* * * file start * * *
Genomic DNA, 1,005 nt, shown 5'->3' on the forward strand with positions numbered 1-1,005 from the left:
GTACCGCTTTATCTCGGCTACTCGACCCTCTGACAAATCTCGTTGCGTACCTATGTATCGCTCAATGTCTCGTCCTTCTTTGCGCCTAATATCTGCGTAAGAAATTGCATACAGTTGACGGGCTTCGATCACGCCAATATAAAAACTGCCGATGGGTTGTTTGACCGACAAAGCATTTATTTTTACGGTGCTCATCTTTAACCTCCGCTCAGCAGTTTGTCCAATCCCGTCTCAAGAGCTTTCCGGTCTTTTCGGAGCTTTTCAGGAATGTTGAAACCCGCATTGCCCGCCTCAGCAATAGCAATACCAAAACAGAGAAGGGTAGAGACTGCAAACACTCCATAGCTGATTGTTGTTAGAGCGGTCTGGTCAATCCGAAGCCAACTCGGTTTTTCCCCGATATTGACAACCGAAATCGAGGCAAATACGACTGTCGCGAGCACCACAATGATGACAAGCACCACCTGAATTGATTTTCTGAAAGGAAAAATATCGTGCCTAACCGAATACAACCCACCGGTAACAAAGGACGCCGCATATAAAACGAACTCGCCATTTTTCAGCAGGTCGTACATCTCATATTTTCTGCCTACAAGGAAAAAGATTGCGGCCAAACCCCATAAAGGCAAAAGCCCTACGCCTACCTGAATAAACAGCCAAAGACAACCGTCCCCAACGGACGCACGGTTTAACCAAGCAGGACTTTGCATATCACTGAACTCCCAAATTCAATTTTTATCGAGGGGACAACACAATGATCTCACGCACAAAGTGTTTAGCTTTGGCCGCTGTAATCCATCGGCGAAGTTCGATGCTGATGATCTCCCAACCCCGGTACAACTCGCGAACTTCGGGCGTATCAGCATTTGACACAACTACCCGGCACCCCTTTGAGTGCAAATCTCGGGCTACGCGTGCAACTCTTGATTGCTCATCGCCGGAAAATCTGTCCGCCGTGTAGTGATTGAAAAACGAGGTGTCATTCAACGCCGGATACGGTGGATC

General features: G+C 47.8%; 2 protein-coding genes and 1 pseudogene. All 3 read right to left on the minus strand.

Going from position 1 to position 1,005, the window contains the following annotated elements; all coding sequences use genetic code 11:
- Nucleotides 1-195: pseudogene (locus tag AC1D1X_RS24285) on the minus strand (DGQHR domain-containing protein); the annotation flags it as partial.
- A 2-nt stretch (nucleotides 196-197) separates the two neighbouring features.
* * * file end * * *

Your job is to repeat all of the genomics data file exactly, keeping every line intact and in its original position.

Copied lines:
Genomic DNA, 1,005 nt, shown 5'->3' on the forward strand with positions numbered 1-1,005 from the left:
GTACCGCTTTATCTCGGCTACTCGACCCTCTGACAAATCTCGTTGCGTACCTATGTATCGCTCAATGTCTCGTCCTTCTTTGCGCCTAATATCTGCGTAAGAAATTGCATACAGTTGACGGGCTTCGATCACGCCAATATAAAAACTGCCGATGGGTTGTTTGACCGACAAAGCATTTATTTTTACGGTGCTCATCTTTAACCTCCGCTCAGCAGTTTGTCCAATCCCGTCTCAAGAGCTTTCCGGTCTTTTCGGAGCTTTTCAGGAATGTTGAAACCCGCATTGCCCGCCTCAGCAATAGCAATACCAAAACAGAGAAGGGTAGAGACTGCAAACACTCCATAGCTGATTGTTGTTAGAGCGGTCTGGTCAATCCGAAGCCAACTCGGTTTTTCCCCGATATTGACAACCGAAATCGAGGCAAATACGACTGTCGCGAGCACCACAATGATGACAAGCACCACCTGAATTGATTTTCTGAAAGGAAAAATATCGTGCCTAACCGAATACAACCCACCGGTAACAAAGGACGCCGCATATAAAACGAACTCGCCATTTTTCAGCAGGTCGTACATCTCATATTTTCTGCCTACAAGGAAAAAGATTGCGGCCAAACCCCATAAAGGCAAAAGCCCTACGCCTACCTGAATAAACAGCCAAAGACAACCGTCCCCAACGGACGCACGGTTTAACCAAGCAGGACTTTGCATATCACTGAACTCCCAAATTCAATTTTTATCGAGGGGACAACACAATGATCTCACGCACAAAGTGTTTAGCTTTGGCCGCTGTAATCCATCGGCGAAGTTCGATGCTGATGATCTCCCAACCCCGGTACAACTCGCGAACTTCGGGCGTATCAGCATTTGACACAACTACCCGGCACCCCTTTGAGTGCAAATCTCGGGCTACGCGTGCAACTCTTGATTGCTCATCGCCGGAAAATCTGTCCGCCGTGTAGTGATTGAAAAACGAGGTGTCATTCAACGCCGGATACGGTGGATC

General features: G+C 47.8%; 2 protein-coding genes and 1 pseudogene. All 3 read right to left on the minus strand.

Going from position 1 to position 1,005, the window contains the following annotated elements; all coding sequences use genetic code 11:
- Nucleotides 1-195: pseudogene (locus tag AC1D1X_RS24285) on the minus strand (DGQHR domain-containing protein); the annotation flags it as partial.
- A 2-nt stretch (nucleotides 196-197) separates the two neighbouring features.